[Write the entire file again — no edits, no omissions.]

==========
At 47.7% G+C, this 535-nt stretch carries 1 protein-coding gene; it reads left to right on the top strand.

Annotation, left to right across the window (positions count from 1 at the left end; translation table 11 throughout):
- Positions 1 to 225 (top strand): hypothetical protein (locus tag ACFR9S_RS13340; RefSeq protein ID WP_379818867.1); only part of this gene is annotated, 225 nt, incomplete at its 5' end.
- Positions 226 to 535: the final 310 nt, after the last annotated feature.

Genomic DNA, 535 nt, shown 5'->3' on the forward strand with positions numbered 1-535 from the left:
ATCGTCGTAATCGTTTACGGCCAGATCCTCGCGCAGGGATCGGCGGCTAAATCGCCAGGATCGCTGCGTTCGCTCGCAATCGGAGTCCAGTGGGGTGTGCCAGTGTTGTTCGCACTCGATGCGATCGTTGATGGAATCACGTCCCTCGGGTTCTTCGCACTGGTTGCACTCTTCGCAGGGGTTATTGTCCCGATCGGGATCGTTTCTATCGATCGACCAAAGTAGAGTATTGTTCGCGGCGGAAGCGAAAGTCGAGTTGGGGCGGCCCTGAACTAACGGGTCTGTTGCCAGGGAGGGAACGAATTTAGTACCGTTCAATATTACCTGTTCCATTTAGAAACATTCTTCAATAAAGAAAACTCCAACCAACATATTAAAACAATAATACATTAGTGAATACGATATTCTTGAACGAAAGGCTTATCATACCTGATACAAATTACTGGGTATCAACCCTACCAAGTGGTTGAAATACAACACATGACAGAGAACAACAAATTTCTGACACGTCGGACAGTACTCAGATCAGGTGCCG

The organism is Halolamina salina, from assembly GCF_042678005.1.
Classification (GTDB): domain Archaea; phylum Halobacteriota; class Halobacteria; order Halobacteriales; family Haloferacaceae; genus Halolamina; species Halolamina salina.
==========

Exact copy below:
At 47.7% G+C, this 535-nt stretch carries 1 protein-coding gene; it reads left to right on the top strand.

Annotation, left to right across the window (positions count from 1 at the left end; translation table 11 throughout):
- Positions 1 to 225 (top strand): hypothetical protein (locus tag ACFR9S_RS13340; RefSeq protein ID WP_379818867.1); only part of this gene is annotated, 225 nt, incomplete at its 5' end.
- Positions 226 to 535: the final 310 nt, after the last annotated feature.

Genomic DNA, 535 nt, shown 5'->3' on the forward strand with positions numbered 1-535 from the left:
ATCGTCGTAATCGTTTACGGCCAGATCCTCGCGCAGGGATCGGCGGCTAAATCGCCAGGATCGCTGCGTTCGCTCGCAATCGGAGTCCAGTGGGGTGTGCCAGTGTTGTTCGCACTCGATGCGATCGTTGATGGAATCACGTCCCTCGGGTTCTTCGCACTGGTTGCACTCTTCGCAGGGGTTATTGTCCCGATCGGGATCGTTTCTATCGATCGACCAAAGTAGAGTATTGTTCGCGGCGGAAGCGAAAGTCGAGTTGGGGCGGCCCTGAACTAACGGGTCTGTTGCCAGGGAGGGAACGAATTTAGTACCGTTCAATATTACCTGTTCCATTTAGAAACATTCTTCAATAAAGAAAACTCCAACCAACATATTAAAACAATAATACATTAGTGAATACGATATTCTTGAACGAAAGGCTTATCATACCTGATACAAATTACTGGGTATCAACCCTACCAAGTGGTTGAAATACAACACATGACAGAGAACAACAAATTTCTGACACGTCGGACAGTACTCAGATCAGGTGCCG

The organism is Halolamina salina, from assembly GCF_042678005.1.
Classification (GTDB): domain Archaea; phylum Halobacteriota; class Halobacteria; order Halobacteriales; family Haloferacaceae; genus Halolamina; species Halolamina salina.